GALLATIN, Tenn. (WKRN) — A retired police officer from California now living in Gallatin made it his mission to help those on the front lines of the COVID-19 pandemic.
Robert Moore was an officer for 20 years and after retirement, he joined the 10-33 Foundation, a nonprofit creating awareness for stress in the lives of first responders and their families.
He’s helped police officers, firefighters, nurses and doctors cope with stress and anxiety.
Moore and a crisis response team are in New York City providing resources to 3,000 nurses who were deployed to help care for COVID-19 patients. He will spend anywhere from 15 minutes to two hours with them.
“They’re so burnt out at this point with no days off, long hours and just unspeakable things they’re seeing,” Moore said. “There has been almost a loss or disconnect of humanity. If there is not something in place, the suicide rate will be enormous among healthcare workers.”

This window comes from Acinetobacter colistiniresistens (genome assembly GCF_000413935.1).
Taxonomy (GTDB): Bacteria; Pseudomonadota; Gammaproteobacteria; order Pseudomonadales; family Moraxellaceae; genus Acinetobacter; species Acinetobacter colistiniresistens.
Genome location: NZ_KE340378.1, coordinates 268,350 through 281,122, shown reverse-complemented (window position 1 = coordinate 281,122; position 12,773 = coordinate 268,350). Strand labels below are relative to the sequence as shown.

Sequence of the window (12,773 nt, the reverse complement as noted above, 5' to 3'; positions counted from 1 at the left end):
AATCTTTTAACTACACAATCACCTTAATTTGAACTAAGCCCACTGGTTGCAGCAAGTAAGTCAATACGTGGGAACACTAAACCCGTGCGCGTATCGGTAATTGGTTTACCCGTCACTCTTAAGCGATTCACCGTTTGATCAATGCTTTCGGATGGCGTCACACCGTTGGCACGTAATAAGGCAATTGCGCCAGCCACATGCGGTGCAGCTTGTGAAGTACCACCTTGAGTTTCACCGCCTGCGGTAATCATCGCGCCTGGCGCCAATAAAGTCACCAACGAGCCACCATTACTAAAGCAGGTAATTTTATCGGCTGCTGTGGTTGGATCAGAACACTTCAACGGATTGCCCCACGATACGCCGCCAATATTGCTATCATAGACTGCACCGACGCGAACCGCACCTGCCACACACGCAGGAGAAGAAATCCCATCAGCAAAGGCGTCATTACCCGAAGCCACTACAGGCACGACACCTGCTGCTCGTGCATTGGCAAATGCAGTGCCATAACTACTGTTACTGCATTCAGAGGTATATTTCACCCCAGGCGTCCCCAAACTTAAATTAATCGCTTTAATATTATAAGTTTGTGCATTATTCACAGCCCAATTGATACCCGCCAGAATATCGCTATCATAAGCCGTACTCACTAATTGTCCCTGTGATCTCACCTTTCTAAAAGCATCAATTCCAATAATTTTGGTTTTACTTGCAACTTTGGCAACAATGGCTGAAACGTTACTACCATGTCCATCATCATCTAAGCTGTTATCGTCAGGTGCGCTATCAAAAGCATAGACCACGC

This is Moore’s first time in New York and for him, the empty streets feels like a post-apocalyptic world.
“You almost feel like you’re in a science fiction movie,” Moore said.
The nurses are from all over the country. Some recently graduated college. Others have worked in hospitals for 30 years and are dealing with stress they never imagined experiencing. Most are working 12 hour days for 21 days straight with little food and sleep. Some have seen ten patients die a day.
“People are dying an awful death and it’s scary, so one of the big things I would tell everyone is if you can stay home, stay home.”
Moore and his team will be in New York for a minimum of 21 days, but says they will stay as long as they’re needed.
You can learn more about the 10-33 Foundation HERE.
COVID-19 in Tennessee
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